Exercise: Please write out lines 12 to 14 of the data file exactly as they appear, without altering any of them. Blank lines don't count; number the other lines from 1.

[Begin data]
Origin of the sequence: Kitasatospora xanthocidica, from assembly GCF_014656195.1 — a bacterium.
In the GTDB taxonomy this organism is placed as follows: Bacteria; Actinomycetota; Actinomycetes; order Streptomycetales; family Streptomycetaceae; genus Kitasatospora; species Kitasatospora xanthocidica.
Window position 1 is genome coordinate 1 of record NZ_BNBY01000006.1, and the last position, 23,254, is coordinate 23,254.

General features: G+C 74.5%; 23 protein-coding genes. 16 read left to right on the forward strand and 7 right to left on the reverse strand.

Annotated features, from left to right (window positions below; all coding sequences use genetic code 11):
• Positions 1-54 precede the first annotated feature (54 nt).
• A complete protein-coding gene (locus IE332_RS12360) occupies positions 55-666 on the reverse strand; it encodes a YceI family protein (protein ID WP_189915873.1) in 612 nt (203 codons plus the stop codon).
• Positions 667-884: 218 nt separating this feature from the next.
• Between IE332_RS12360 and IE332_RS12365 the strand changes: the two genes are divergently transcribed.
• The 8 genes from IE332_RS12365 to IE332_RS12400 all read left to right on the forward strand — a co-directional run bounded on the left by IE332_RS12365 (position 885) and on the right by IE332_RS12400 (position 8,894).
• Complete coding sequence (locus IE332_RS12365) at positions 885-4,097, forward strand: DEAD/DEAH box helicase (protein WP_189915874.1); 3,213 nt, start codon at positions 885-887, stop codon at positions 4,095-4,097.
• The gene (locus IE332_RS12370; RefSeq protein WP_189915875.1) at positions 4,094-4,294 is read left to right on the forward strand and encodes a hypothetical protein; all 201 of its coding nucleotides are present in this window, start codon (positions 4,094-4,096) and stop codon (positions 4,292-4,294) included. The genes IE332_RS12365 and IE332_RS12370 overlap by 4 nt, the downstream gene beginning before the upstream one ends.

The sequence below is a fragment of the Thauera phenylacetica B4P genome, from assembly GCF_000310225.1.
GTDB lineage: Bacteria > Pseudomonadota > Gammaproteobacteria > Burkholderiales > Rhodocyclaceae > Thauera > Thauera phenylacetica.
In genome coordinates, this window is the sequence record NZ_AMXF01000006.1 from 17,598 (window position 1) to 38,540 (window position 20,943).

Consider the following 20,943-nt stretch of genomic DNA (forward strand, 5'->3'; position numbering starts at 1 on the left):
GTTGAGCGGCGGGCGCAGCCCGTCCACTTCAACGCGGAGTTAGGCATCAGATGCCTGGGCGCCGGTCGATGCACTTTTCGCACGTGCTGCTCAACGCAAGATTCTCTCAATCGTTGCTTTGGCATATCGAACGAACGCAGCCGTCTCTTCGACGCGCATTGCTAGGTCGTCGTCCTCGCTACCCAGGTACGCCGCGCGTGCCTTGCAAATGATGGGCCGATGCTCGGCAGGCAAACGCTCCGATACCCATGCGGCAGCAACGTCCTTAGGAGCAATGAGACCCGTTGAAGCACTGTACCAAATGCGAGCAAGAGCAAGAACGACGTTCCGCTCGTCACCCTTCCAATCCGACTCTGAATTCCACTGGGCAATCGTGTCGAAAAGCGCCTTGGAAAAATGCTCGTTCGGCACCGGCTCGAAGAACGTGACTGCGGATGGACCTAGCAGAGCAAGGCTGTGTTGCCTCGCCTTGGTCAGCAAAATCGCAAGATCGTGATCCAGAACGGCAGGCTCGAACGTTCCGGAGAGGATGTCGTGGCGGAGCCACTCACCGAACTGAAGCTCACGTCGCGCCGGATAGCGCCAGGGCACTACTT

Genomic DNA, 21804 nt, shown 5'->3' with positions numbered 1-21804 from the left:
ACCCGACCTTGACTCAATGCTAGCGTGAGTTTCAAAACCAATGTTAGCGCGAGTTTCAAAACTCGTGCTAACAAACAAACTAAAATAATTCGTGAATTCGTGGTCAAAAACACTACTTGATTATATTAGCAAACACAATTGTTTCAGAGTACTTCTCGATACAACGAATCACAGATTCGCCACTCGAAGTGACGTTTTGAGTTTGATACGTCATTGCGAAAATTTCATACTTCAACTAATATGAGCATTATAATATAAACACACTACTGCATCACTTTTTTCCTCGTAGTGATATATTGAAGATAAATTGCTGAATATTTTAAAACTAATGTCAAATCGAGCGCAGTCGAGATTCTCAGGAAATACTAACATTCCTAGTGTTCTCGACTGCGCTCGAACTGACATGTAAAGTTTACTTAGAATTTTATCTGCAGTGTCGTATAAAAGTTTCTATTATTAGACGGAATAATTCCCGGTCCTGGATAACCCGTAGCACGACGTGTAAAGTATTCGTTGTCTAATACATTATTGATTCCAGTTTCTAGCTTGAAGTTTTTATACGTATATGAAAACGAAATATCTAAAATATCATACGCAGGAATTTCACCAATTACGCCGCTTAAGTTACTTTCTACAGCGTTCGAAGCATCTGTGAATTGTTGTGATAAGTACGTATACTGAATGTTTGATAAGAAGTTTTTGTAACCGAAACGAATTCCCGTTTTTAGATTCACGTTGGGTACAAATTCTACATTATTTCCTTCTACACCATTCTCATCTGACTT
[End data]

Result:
• The gene (locus IE332_RS12370; RefSeq protein WP_189915875.1) at positions 4,094-4,294 is read left to right on the forward strand and encodes a hypothetical protein; all 201 of its coding nucleotides are present in this window, start codon (positions 4,094-4,096) and stop codon (positions 4,292-4,294) included. The genes IE332_RS12365 and IE332_RS12370 overlap by 4 nt, the downstream gene beginning before the upstream one ends.

The sequence below is a fragment of the Thauera phenylacetica B4P genome, from assembly GCF_000310225.1.
GTDB lineage: Bacteria > Pseudomonadota > Gammaproteobacteria > Burkholderiales > Rhodocyclaceae > Thauera > Thauera phenylacetica.